The cities of Berkeley and Oakland teamed up Monday to host a one-stop service fair called Project Homeless Connect.
Targeted at the transient adult homeless population, the event coincided with the opening of the Berkeley-Oakland-Alameda County 100-bed winter shelter at the Oakland Army Base.
With rain falling, 500 homeless people turned up at the Howie Harp Center in Oakland for hot meals, haircuts, laundry services and other forms of assistance.
Philip Mangano, executive director of the Federal United States Interagency Council on Homelessness, and Oakland City Councilmember Nancy Nadel praised the Bay Area for taking the lead in collaborating among cities, counties and the federal government on projects.
Modeled on a similar project in San Francisco, Homeless Connect brought together 42 human service providers who provided medical and dental services, sign-ups for General Assistance, Medi-Cal and food stamps, jobs and job training, referrals to shelters, transitional housing and drug and alcohol programs and informational legal services among others.
“Since most of the homeless population is transient between Berkeley and Oakland, the City of Berkeley proposed to the City of Oakland that we collaborate on this together,” said Julie Sinai, senior aide to Berkeley Mayor Tom Bates, who worked on the project with Jane Metcalfe and Andrew Wicker of Berkeley’s Homeless Commission.
“We worked closely with Oakland to bring together city and county government, UC Berkeley, social, mental, educational and health services under one roof,” Sinai said. “Service providers and mobile homeless outreach vans helped tremendously to connect the homeless with this program.”
Dana Perez St. Denis, spokesperson for the Oakland Department of Human Services, said, “Five hundred men and women got access to eye-glasses, foot-care, massages, showers, drug and alcohol counseling and many other services. We signed sixty people up for lifelong medical. We also gave out warm coats, sleeping bags, tents and hygiene kits which will help people to stay warm. The hot items of the day were the meals and the clothes but it was the massages which made them feel really cared for.”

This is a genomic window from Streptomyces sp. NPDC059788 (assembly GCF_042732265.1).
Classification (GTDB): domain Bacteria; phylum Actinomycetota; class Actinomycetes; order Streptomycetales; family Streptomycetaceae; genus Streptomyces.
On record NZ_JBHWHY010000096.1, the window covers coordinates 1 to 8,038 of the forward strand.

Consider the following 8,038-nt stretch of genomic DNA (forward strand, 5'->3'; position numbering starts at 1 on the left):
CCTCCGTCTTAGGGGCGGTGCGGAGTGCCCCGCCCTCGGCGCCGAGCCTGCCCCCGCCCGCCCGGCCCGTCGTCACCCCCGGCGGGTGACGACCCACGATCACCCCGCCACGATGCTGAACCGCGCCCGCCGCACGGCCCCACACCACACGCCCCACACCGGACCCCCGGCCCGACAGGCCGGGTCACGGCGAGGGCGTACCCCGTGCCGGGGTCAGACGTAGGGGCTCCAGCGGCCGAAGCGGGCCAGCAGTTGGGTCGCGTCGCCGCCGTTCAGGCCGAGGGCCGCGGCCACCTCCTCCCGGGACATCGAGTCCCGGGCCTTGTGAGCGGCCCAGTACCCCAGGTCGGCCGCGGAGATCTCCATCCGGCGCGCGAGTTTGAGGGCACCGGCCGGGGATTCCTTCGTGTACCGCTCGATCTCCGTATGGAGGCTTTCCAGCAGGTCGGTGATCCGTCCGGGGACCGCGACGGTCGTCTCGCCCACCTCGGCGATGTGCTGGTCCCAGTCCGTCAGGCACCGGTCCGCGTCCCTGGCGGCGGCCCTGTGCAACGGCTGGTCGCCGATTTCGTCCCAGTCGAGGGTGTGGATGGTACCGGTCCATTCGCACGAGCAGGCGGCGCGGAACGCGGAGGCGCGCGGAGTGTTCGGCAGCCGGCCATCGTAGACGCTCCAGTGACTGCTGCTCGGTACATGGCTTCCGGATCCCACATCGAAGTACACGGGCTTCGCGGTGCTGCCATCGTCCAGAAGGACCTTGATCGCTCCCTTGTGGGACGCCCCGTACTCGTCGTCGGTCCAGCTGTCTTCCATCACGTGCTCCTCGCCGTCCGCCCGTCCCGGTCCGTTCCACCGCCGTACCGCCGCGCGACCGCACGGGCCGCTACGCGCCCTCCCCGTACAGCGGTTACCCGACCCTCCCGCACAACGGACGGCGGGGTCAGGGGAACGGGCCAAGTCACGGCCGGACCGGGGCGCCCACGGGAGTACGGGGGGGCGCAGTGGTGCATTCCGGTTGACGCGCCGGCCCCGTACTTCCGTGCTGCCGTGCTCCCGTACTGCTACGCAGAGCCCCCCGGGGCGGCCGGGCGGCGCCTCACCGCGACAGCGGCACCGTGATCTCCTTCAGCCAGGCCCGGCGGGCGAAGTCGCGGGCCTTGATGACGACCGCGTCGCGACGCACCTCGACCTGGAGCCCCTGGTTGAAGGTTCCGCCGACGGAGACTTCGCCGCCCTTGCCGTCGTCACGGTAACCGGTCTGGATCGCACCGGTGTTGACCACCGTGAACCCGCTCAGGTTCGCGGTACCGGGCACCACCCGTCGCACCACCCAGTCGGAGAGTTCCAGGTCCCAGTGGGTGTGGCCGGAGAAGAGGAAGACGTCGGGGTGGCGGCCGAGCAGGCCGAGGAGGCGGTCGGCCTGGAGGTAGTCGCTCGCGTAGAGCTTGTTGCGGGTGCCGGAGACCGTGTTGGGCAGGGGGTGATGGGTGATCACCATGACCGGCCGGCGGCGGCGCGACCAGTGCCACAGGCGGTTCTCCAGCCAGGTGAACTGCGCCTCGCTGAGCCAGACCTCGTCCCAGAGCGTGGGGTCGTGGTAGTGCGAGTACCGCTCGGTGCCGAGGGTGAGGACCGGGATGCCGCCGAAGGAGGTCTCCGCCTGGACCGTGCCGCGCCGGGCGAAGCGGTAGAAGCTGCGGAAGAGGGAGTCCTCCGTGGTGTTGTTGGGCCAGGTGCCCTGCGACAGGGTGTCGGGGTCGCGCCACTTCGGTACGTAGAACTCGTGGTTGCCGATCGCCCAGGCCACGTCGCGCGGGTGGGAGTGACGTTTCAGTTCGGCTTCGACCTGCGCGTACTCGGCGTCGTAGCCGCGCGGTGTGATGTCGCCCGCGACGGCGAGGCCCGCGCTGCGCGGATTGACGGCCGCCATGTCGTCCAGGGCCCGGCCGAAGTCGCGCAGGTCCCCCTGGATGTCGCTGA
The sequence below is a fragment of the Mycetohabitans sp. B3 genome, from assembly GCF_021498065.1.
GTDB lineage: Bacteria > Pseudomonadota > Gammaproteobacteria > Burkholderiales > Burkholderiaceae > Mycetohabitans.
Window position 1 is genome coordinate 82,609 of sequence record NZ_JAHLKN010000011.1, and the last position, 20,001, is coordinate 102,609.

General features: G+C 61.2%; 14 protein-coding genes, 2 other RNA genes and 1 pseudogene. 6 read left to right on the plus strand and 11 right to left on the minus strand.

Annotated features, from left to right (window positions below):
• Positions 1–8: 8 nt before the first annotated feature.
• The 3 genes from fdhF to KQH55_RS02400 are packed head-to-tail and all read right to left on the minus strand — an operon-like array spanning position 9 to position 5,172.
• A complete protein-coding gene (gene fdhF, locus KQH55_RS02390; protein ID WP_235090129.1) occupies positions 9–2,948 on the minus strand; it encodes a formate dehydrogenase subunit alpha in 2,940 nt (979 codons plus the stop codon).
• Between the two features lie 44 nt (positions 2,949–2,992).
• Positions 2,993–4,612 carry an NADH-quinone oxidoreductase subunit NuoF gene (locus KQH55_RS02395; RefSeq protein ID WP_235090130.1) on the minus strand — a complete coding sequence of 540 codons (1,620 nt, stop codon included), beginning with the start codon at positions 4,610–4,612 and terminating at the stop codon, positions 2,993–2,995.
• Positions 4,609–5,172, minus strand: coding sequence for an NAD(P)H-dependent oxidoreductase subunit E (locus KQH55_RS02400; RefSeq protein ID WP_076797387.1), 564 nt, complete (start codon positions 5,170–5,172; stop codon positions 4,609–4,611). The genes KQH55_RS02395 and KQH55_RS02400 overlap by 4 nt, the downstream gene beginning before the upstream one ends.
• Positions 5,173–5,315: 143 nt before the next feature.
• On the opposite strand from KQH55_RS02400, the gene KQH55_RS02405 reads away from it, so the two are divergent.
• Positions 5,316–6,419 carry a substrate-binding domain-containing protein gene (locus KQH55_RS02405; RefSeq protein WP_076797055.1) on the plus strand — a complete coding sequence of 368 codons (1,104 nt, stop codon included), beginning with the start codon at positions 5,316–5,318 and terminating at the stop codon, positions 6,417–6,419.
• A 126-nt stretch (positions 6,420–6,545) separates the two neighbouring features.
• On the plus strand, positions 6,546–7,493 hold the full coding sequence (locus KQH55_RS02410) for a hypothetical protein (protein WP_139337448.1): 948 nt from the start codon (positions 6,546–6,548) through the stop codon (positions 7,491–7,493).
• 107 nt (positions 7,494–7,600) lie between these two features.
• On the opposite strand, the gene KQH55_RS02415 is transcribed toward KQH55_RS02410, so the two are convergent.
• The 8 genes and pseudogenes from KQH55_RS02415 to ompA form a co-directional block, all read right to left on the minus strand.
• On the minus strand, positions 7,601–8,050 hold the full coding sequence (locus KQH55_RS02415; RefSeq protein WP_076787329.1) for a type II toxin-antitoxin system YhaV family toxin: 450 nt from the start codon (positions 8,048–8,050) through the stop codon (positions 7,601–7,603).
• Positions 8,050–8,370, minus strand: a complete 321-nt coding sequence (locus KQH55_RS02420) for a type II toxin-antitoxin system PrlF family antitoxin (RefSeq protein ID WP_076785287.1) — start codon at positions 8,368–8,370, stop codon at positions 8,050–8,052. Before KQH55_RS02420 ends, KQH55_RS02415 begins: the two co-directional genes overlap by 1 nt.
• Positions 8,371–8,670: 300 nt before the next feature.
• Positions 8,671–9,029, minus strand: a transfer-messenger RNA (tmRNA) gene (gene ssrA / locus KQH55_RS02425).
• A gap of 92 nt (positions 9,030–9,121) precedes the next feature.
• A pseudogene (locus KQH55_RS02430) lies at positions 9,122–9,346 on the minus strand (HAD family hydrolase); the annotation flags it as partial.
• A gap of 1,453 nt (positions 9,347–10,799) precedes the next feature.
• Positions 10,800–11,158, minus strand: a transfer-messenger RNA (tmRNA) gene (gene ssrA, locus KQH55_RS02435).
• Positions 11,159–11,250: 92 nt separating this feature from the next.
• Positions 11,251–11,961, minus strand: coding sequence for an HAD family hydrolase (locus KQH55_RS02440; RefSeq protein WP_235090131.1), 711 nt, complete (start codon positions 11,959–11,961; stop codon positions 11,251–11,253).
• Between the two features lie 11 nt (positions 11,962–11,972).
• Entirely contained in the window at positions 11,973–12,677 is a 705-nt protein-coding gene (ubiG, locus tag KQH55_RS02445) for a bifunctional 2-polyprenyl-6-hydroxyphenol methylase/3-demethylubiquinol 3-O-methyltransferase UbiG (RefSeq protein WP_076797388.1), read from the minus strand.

The Oakland Army base building is being prepared for use and will be opened as a winter shelter for the homeless on Nov. 20. People staying at the winter shelter will be treated to a sit-down Thanksgiving Dinner at the Marriott Convention Center.
St. Denis added that the project provided opportunities for the homeless to get into transitional housing which laid the foundation for either returning home or finding permanent placements.
Oakland conducted two similar projects in the past which helped more than 500 homeless people.
Berkeley held its first Youth Connect program in April which attracted over 50 of the city’s transient homeless youth. The city will be hosting its second Youth Connect program on Dec. 4 in collaboration with the Youth Emergency Assistance Hostel (YEAH!) situated in the premises of the Lutheran Church on 1744 University Ave.
YEAH!’s doors will be opening to the homeless youth for winter shelter on Nov. 20.
Metcalfe told the Planet that young people often avoided adult shelters.
Started by four Berkeley women in the fall of 2002, YEAH! provides seasonal shelter to Berkeley’s homeless youth, along with hot showers, peanut butter sandwiches, and cough syrups.